Once in a while, on a weekend, my dad would take us to the ledges (Whipps Ledges – always seemed very aptly named) to climb rocks. Mom would generally stay at the lake or picnic area – either pregnant or with a baby or both. We would spend a couple of hours, just with Dad, learning where and how to place our feet and pull ourselves up.
The rocks started small. Slowly the cavern opened up into a glacial remainder following a steady shallow stream, giant boulders having been left behind by the ice and waters recession. I trailed our procession at first making sure everyone stayed accounted for and safe but eventually falling into my own adventure story, wondering when I would be old and brave enough to rappel down the seemingly sheer cliff faces.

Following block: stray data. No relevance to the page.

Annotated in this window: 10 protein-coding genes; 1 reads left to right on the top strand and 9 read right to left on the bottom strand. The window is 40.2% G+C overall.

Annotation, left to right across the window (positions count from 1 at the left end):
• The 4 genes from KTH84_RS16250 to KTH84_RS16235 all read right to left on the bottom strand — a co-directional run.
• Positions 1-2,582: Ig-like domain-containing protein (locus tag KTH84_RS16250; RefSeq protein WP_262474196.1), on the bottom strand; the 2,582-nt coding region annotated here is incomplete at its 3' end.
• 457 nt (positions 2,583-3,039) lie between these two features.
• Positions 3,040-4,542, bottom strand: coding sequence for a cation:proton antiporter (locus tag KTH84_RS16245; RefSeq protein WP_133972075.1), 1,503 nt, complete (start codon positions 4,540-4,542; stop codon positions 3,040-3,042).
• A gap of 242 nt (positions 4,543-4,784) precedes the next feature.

I was a cautious climber and often directed caution at my brothers who had no sense of danger at all. I was not given to running leaps over gaps. Dad never disparaged me for finding my own path but sometimes there was no other way across.
You had to jump.
We trusted Dad but of course he could clear the gap. He was a grown up and at that time infallible and capable of everything. You had to summon up some faith in your own self and just do it or risk being left behind and having to turn back. I can’t remember the exact words he used to encourage and urge us on but I know that once upon a time I made those jumps.
And it was always worth it to go forward.